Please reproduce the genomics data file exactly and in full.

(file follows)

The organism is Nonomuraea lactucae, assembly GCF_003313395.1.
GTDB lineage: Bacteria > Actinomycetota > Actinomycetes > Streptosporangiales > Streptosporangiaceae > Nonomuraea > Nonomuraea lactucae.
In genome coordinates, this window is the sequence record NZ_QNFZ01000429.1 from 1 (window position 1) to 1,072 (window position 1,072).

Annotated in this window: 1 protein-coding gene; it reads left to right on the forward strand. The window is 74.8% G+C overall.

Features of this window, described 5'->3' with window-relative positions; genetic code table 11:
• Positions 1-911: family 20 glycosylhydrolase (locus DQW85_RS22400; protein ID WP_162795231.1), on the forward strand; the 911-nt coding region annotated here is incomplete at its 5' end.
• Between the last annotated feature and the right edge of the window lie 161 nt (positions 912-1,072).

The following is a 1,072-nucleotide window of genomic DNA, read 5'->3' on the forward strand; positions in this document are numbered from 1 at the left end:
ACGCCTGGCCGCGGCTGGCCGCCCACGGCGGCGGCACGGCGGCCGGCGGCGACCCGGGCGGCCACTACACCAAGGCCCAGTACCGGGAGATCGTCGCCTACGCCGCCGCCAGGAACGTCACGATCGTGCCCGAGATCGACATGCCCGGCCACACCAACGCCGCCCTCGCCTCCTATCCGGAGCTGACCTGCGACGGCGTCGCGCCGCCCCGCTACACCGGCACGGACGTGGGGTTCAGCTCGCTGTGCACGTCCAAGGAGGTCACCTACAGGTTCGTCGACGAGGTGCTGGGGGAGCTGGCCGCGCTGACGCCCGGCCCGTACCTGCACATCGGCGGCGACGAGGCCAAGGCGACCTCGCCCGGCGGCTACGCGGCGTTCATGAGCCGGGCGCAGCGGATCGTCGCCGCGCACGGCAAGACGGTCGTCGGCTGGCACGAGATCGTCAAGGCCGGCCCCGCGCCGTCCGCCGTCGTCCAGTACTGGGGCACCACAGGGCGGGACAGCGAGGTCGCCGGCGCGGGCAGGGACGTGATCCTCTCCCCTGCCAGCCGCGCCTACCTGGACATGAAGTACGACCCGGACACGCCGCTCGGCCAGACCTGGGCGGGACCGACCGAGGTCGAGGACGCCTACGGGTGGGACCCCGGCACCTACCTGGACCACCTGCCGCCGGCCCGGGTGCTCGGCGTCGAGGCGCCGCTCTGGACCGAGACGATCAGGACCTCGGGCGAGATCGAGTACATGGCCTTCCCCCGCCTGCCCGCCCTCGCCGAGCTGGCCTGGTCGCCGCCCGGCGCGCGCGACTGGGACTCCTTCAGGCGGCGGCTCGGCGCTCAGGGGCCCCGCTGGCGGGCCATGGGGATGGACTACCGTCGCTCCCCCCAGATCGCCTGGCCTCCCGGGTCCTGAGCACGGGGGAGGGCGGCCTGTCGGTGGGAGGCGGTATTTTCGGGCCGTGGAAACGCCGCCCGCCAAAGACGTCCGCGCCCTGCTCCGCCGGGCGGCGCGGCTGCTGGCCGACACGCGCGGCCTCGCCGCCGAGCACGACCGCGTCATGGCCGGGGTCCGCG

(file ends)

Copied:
The organism is Nonomuraea lactucae, assembly GCF_003313395.1.
GTDB lineage: Bacteria > Actinomycetota > Actinomycetes > Streptosporangiales > Streptosporangiaceae > Nonomuraea > Nonomuraea lactucae.
In genome coordinates, this window is the sequence record NZ_QNFZ01000429.1 from 1 (window position 1) to 1,072 (window position 1,072).

Annotated in this window: 1 protein-coding gene; it reads left to right on the forward strand. The window is 74.8% G+C overall.

Features of this window, described 5'->3' with window-relative positions; genetic code table 11:
• Positions 1-911: family 20 glycosylhydrolase (locus DQW85_RS22400; protein ID WP_162795231.1), on the forward strand; the 911-nt coding region annotated here is incomplete at its 5' end.
• Between the last annotated feature and the right edge of the window lie 161 nt (positions 912-1,072).

The following is a 1,072-nucleotide window of genomic DNA, read 5'->3' on the forward strand; positions in this document are numbered from 1 at the left end:
ACGCCTGGCCGCGGCTGGCCGCCCACGGCGGCGGCACGGCGGCCGGCGGCGACCCGGGCGGCCACTACACCAAGGCCCAGTACCGGGAGATCGTCGCCTACGCCGCCGCCAGGAACGTCACGATCGTGCCCGAGATCGACATGCCCGGCCACACCAACGCCGCCCTCGCCTCCTATCCGGAGCTGACCTGCGACGGCGTCGCGCCGCCCCGCTACACCGGCACGGACGTGGGGTTCAGCTCGCTGTGCACGTCCAAGGAGGTCACCTACAGGTTCGTCGACGAGGTGCTGGGGGAGCTGGCCGCGCTGACGCCCGGCCCGTACCTGCACATCGGCGGCGACGAGGCCAAGGCGACCTCGCCCGGCGGCTACGCGGCGTTCATGAGCCGGGCGCAGCGGATCGTCGCCGCGCACGGCAAGACGGTCGTCGGCTGGCACGAGATCGTCAAGGCCGGCCCCGCGCCGTCCGCCGTCGTCCAGTACTGGGGCACCACAGGGCGGGACAGCGAGGTCGCCGGCGCGGGCAGGGACGTGATCCTCTCCCCTGCCAGCCGCGCCTACCTGGACATGAAGTACGACCCGGACACGCCGCTCGGCCAGACCTGGGCGGGACCGACCGAGGTCGAGGACGCCTACGGGTGGGACCCCGGCACCTACCTGGACCACCTGCCGCCGGCCCGGGTGCTCGGCGTCGAGGCGCCGCTCTGGACCGAGACGATCAGGACCTCGGGCGAGATCGAGTACATGGCCTTCCCCCGCCTGCCCGCCCTCGCCGAGCTGGCCTGGTCGCCGCCCGGCGCGCGCGACTGGGACTCCTTCAGGCGGCGGCTCGGCGCTCAGGGGCCCCGCTGGCGGGCCATGGGGATGGACTACCGTCGCTCCCCCCAGATCGCCTGGCCTCCCGGGTCCTGAGCACGGGGGAGGGCGGCCTGTCGGTGGGAGGCGGTATTTTCGGGCCGTGGAAACGCCGCCCGCCAAAGACGTCCGCGCCCTGCTCCGCCGGGCGGCGCGGCTGCTGGCCGACACGCGCGGCCTCGCCGCCGAGCACGACCGCGTCATGGCCGGGGTCCGCG